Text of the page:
German investors believe the EU Sustainable Finance Disclosures Regulation (SFDR), paired with further disclosure obligations, will improve transparency of companies’ climate impact activities.

The detailed legal requirements of the SFDR, along with the EU taxonomy, “will certainly lead to improved transparency [on the climate impact] of companies’ activities”, Bastian Grudde, ESG analyst at Union Investment, told IPE.

But only the fulfilment of technical regulatory standards will tell in detail the measure of the progress on the matter, he added.

Earlier this month the European Supervisory Authorities (ESAs) – EBA, EIOPA and ESMA – published draft regulatory technical standards on the content, methodologies and presentation of disclosures under the SFDR. 

“Companies, including medium-sized firms, that [conduct] activities with high climate impact will have to provide better and comparable data in the future,” Silke Stremlau, member of the managing board at Hannoversche Kassen, told IPE.

The investment decision-making process will change “due to greater transparency than today, with investors that can clearly see the differences between companies, their climate impact and future ambitions”, she added.

Stremlau believes that further disclosure obligations under the Non-Financial Reporting dDirective and the IORP II directive also contribute to transparency.

Investors, however, should exercise “more pressure” to force companies to report on the risks of climate change, Union’s Grudde said, adding that this applies in particular to revealing the assumptions behind the assessment of climate risks.

He gave the example of so-called Scope 3 emissions companies disclose greenhouse gas (GHG) emissions emitted in the value chain.

“Only 33% of the 250 largest public companies listed in the UK report Scope 3 emissions at all, and only in a few cases the assumptions behind the calculation of these emissions are comprehensible,” he said.

Investors should urge companies to fill in the gaps, but auditors and regulators are accountable for systemic failures in disclosure obligations, Grudde said, adding: “We finally need Paris-aligned accounting.”

Looking for right data

In an analysis published recently credit rating agency Scope found that over three quarters of the 2,000 largest companies by market capitalisation globally do not disclose information on Scope 3 reporting on GHG emissions.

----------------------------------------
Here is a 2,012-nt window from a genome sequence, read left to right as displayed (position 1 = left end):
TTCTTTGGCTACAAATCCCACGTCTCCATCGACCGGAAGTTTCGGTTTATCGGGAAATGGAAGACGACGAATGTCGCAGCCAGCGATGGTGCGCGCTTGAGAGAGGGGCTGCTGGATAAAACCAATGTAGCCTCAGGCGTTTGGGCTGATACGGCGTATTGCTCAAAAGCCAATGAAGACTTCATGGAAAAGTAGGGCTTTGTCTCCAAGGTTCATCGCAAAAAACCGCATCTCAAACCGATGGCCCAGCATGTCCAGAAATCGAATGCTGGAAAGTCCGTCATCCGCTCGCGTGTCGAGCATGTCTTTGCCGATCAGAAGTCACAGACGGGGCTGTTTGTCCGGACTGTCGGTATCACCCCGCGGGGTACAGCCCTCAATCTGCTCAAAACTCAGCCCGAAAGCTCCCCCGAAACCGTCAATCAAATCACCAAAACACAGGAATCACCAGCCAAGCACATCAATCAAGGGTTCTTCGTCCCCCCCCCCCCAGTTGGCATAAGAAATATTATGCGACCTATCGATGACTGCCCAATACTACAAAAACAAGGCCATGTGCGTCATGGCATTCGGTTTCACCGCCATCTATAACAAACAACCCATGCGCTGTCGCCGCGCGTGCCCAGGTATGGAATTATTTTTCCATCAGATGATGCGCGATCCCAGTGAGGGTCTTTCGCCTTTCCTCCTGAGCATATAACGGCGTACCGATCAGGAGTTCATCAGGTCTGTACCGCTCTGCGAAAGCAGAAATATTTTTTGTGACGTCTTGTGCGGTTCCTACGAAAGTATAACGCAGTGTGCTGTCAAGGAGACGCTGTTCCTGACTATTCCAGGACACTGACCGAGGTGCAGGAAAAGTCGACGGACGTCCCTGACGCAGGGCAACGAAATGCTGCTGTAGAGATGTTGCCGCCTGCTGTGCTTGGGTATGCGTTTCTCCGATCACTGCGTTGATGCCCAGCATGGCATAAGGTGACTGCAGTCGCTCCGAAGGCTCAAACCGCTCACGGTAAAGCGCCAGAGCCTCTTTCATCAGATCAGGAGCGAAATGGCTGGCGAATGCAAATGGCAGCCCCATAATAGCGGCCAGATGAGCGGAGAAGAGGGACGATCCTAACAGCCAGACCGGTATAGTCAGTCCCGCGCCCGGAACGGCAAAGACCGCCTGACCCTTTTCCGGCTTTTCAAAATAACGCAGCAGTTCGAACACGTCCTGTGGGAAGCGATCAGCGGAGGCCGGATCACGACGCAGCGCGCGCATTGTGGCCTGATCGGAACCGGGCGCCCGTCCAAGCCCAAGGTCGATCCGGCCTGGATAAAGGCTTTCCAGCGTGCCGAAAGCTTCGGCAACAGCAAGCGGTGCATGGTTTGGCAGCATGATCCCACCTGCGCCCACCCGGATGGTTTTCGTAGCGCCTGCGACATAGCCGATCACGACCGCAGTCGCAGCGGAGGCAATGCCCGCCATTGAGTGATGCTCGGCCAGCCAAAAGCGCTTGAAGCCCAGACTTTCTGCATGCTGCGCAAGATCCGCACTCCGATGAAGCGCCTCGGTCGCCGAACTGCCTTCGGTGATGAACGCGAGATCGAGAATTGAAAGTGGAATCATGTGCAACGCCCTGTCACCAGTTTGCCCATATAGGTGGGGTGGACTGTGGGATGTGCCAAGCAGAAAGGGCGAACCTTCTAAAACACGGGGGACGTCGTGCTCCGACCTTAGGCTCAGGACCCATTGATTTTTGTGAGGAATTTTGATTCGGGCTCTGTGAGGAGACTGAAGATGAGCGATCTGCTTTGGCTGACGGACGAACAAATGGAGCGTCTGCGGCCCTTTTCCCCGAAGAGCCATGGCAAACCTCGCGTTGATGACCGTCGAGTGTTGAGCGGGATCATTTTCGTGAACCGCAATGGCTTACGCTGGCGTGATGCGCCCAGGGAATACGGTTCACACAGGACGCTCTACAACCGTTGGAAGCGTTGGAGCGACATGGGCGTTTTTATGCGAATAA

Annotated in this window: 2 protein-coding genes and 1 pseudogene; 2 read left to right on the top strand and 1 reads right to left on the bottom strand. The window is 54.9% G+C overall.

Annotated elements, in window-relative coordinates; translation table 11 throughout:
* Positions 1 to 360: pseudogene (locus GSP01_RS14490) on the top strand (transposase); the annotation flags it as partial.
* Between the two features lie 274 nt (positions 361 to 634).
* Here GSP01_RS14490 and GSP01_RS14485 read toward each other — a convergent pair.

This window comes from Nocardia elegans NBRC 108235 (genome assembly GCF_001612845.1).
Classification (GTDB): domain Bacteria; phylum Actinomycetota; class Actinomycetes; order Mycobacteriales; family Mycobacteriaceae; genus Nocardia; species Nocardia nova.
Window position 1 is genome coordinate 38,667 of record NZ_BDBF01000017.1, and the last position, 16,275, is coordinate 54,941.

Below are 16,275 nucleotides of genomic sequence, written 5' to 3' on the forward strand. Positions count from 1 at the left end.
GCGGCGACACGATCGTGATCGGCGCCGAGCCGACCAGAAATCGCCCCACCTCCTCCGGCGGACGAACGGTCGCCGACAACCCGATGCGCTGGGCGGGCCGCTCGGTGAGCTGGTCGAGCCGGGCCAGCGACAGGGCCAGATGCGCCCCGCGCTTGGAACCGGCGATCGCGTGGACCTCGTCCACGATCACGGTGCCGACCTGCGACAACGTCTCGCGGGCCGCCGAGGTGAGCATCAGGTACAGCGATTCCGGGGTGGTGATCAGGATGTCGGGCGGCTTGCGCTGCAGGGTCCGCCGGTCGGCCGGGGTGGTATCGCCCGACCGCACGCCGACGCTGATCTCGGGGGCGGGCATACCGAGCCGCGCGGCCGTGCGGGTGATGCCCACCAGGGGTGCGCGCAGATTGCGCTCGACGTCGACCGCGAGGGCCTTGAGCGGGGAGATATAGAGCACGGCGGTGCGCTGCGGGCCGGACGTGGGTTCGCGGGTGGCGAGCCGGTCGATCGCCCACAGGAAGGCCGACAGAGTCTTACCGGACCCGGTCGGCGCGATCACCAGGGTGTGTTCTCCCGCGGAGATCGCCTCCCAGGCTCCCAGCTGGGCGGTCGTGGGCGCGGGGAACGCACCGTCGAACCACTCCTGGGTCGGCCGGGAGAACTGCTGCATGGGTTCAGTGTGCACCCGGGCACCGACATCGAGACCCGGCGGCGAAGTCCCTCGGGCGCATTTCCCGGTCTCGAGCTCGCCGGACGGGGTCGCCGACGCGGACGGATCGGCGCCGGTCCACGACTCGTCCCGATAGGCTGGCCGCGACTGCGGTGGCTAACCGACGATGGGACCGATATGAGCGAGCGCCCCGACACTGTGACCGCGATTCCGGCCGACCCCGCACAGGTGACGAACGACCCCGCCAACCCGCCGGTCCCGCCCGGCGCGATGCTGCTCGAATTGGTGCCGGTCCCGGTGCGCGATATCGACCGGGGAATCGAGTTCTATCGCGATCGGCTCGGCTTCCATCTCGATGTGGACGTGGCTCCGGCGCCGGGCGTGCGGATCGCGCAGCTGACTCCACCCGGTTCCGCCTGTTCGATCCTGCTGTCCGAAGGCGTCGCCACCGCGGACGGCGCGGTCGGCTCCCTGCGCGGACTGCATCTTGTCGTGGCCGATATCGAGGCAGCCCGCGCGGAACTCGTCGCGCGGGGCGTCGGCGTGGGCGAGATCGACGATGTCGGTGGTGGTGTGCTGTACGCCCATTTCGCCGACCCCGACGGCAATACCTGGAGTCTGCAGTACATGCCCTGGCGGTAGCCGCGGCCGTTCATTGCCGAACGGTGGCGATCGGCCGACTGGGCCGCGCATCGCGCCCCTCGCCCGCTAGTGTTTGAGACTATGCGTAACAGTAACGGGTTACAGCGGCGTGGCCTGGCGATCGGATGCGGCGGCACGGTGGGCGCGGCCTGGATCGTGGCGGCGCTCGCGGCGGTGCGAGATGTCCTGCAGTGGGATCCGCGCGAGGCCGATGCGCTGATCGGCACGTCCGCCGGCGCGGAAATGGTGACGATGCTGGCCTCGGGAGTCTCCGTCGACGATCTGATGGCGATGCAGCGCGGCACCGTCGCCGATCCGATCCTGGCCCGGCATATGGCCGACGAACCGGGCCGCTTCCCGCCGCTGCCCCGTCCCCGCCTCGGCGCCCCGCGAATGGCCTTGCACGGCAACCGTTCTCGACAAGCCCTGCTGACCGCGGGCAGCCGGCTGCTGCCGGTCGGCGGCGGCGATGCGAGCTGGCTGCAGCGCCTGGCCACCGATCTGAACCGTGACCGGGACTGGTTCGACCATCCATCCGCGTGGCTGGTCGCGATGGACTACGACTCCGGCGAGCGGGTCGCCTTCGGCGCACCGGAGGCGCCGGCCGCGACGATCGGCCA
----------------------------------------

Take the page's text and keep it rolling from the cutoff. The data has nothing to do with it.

More than two-thirds of the firms researched do not disclose or only reveal incomplete information for Scope 1 and Scope 2 standards set by the GHG Protocol.

The lack of data, Scope said, makes it hard for investors to disclose the adverse impacts of their investments. The SFDR introduces requirements for investor reporting on such impacts.

“The challenge is no longer to receive data on greenhouse gas emissions, but reliable, meaningful data,” Grudde said, adding that most companies are “very cooperative” on disclosing GHG emissions but in many cases don’t take the effects of climate policies and climate change seriously into account.

Hannoversche Kasse researches data using a 60-page “sustainability profile” from rating agency imug, which among other things also examines COemissions and a company’s approach to climate.

Such profiles show that many large companies in the manufacturing sector have been collecting and publishing data on GHG emissions for years, taking part in the Carbon Disclosure Project (CDP), while the pension fund considers investments in bank bonds “problematic”.

“Banks publish little CO2 data and if they do, only Scope 1 and Scope 2 data, which of course turn out to be good for a bank,” Stremlau said.

Banks should reveal loans granted to carbon-intensive industries or investments in oil and coal companies, and should be under Scope 3 reporting, “which does not exist for them yet,” she added.

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